Chronic liver disease is currently the fifth largest killer in the world. After serious damage occurs, the liver loses its ability to repair itself thus giving rise to a life-threatening condition. The only treatment that was thought to be available was a liver transplant. Would regenerative medicine be able to help?
The liver is a multifaceted organ that plays a role in digestion, blood sugar control, blood clotting factors for healing, making amino acids, increasing red blood cell growth, fat and cholesterol transport and the removal of waste, especially toxic exposures and the metabolization of medications into their active ingredients.
The majority of the liver (80 %) is made up of highly specialized cells called hepatocytes. These cells have an average lifespan of 150 days as the liver is constantly renewing itself under healthy conditions. It is the only organ in the body that can easily replace damaged cells, but if are large amount of healthy cells are lost, the liver may not be able to meet the needs of the body, leading to liver failure.
Causes of Liver Disease:
- Hepatitis: viral, toxic, autoimmune or hereditary conditions.
- Alcoholic liver disease including fatty liver disease, alcoholic hepatitis and cirrhosis.
- Fatty liver disease may lead to inflammatory disease and then to cirrhosis.
- Cirrhosis is the formation of fibrous tissue in the place of dead liver cells and causes chronic liver failure.
- Primary liver cancer.
- Primary biliary cirrhosis is a serious autoimmune disease of the bile capillaries.
- Primary sclerosing cholangitis.
- Budd-Chiari syndrome caused by occlusion of the hepatic vein, which in some cases may lead to cirrhosis.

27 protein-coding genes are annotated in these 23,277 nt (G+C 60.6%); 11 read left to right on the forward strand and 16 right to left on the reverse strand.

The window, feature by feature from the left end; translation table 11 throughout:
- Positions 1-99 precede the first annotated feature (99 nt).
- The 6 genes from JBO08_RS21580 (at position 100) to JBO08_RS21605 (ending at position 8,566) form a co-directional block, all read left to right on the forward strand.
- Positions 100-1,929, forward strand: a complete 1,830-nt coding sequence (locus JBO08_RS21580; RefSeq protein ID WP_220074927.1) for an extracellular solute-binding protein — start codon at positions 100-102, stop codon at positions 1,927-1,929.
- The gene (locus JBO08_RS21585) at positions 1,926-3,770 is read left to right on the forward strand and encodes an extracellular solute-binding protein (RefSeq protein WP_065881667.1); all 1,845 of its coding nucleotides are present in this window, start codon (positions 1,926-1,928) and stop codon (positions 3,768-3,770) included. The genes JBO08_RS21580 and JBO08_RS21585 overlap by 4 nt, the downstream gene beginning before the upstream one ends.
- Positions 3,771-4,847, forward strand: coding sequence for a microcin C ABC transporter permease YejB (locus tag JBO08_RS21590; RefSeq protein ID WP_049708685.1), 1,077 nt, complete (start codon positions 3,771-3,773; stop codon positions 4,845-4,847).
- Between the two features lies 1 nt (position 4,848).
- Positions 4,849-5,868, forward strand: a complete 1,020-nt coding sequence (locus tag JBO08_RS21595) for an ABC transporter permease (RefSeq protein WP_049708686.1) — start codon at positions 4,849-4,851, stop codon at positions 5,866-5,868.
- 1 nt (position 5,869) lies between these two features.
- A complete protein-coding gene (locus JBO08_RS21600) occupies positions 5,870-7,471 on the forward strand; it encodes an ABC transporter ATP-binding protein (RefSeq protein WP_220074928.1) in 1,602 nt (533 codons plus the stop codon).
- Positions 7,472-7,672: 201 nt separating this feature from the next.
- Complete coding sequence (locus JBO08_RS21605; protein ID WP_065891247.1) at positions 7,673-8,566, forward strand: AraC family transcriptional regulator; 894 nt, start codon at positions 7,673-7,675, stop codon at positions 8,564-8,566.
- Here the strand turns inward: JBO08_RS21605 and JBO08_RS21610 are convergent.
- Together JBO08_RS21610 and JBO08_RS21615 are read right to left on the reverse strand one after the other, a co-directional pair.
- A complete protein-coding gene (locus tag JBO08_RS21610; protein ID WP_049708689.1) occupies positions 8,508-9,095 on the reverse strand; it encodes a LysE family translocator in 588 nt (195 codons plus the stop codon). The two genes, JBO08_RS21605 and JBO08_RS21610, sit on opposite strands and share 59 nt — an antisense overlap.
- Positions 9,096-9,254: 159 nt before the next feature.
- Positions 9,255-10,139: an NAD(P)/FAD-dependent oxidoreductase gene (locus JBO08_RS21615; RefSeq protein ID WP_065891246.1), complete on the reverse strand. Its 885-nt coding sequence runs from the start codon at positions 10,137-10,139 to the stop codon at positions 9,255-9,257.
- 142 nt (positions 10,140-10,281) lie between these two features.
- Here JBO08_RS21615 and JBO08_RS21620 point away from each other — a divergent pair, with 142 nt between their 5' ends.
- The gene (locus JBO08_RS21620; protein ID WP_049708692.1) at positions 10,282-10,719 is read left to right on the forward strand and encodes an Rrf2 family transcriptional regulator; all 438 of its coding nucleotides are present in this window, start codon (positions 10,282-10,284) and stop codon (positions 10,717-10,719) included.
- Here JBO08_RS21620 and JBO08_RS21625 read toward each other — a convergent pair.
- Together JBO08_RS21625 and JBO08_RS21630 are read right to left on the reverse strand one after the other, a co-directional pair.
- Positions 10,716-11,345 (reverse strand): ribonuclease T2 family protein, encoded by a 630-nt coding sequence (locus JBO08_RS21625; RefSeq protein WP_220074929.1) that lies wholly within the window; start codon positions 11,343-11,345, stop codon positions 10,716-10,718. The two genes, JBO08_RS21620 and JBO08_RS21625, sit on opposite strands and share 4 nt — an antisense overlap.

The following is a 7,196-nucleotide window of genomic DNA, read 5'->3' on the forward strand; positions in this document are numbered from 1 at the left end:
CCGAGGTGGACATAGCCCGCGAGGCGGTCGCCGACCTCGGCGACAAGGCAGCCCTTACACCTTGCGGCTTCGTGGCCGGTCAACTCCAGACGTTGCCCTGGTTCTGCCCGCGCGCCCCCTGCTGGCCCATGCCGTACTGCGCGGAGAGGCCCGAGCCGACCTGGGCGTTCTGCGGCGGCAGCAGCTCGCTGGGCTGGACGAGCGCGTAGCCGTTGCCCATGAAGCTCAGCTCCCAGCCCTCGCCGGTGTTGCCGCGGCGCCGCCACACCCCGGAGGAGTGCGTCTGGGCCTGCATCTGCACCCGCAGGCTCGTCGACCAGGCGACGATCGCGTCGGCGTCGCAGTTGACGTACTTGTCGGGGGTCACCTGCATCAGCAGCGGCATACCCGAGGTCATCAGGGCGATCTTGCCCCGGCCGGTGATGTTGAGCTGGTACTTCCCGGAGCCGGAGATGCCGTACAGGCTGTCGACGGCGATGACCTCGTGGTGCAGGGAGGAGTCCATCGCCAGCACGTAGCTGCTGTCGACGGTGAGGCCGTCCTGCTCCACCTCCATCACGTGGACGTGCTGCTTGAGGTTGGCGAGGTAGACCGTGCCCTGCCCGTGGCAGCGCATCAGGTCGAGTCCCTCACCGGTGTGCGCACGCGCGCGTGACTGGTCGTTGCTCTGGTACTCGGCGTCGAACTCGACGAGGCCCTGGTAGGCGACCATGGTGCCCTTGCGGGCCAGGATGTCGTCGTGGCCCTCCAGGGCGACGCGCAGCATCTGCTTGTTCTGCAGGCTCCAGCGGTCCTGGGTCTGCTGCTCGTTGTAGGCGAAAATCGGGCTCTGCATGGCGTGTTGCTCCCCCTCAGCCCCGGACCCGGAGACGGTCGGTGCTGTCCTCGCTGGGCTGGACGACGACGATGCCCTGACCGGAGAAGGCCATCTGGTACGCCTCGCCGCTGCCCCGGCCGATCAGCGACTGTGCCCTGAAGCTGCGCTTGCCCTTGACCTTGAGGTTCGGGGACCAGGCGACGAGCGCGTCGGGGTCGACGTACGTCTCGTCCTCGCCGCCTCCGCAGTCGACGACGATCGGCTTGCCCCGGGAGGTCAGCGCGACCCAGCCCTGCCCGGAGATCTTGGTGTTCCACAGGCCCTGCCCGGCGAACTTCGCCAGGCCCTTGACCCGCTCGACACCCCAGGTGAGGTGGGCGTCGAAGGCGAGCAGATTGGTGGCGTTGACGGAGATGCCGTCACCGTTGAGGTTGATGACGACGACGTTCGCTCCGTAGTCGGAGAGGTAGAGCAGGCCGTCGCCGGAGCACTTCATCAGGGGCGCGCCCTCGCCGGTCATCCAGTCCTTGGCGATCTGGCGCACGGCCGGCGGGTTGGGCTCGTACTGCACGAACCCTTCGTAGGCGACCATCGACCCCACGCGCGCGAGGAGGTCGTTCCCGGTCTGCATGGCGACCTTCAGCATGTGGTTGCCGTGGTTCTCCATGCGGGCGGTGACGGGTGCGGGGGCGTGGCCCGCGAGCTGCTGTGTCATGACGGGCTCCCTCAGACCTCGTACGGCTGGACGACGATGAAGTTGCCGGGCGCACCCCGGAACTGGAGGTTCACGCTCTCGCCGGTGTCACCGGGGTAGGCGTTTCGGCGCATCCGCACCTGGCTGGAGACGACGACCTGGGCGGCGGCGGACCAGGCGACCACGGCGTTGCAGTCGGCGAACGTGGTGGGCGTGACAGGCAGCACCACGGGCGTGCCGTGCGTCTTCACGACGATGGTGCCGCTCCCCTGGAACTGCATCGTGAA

- Hereditary diseases (hemochromatosis, involving accumulation of iron in the body, and Wilson’s disease, which causes the body to retain copper, Alfa 1-antitripsin deficiency and glycogen storage disease type II).
- Transthyretin-related amyloidosis.
- Gilbert’s syndrome.
Cirrhosis is a term that describes permanent scarring of the liver. Normal liver cells are replaced by scar tissue that cannot the required perform the required bodily functions. Acute liver failure could be life threatening and at one time it was believed to be irreversible but stem cell regeneration has proven most effective.
Liver disease can progress to cirrhosis and liver failure. Complications include increased risk of bleeding, infection, malnutrition, weight loss, decreased cognitive function over time and an increased risk of cancer.
Reinforcing therapies have the potential to save us from conditions of day-to-day survival to ones in which we can hope for a better quality of life. Medical research area of stem cells and regenerative medicine is moving fast, providing hope of life to millions of patients and their families, worldwide.
Treatment of liver options
Although the liver can recover and restore its function, there are no warning signs that it is failing until too late. Once the chronic liver disease or the final stage or liver failure, is reached, there are fewer options. There is no “liver dialysis” that can rehabilitate liver function yet.
Until now, transplantation was the only effective treatment for liver failure, but it has many drawbacks, including the risk of rejection, risks associated with surgery, and donor shortage. Many people die from end-stage liver disease waiting for a donor organ.
Many patients with acute liver failure have received hepatocyte transplants from cadaveric donors, with some improvement in liver function, but the effects were short lived with no overall survival benefit. The major challenges with this approach was shortage of cadaveric donors and immune suppression of patients which is the same as for whole organ transplants.
How can Stem Cell Therapy help in the treatment of liver diseases?
Today, autologous adipose tissue stem cells are the major type of stem cells that have been used clinically for treating liver disease. The big advantage with using these cells is that because they come from the patient, there is no risk of rejection when they are transplanted back. The stem cells are transdifferentiating into hepatocytes as well as producing soluble factors that promote regeneration and repair with the possibility that the stem cells may be fusing with resident hepatocytes to direct their regeneration.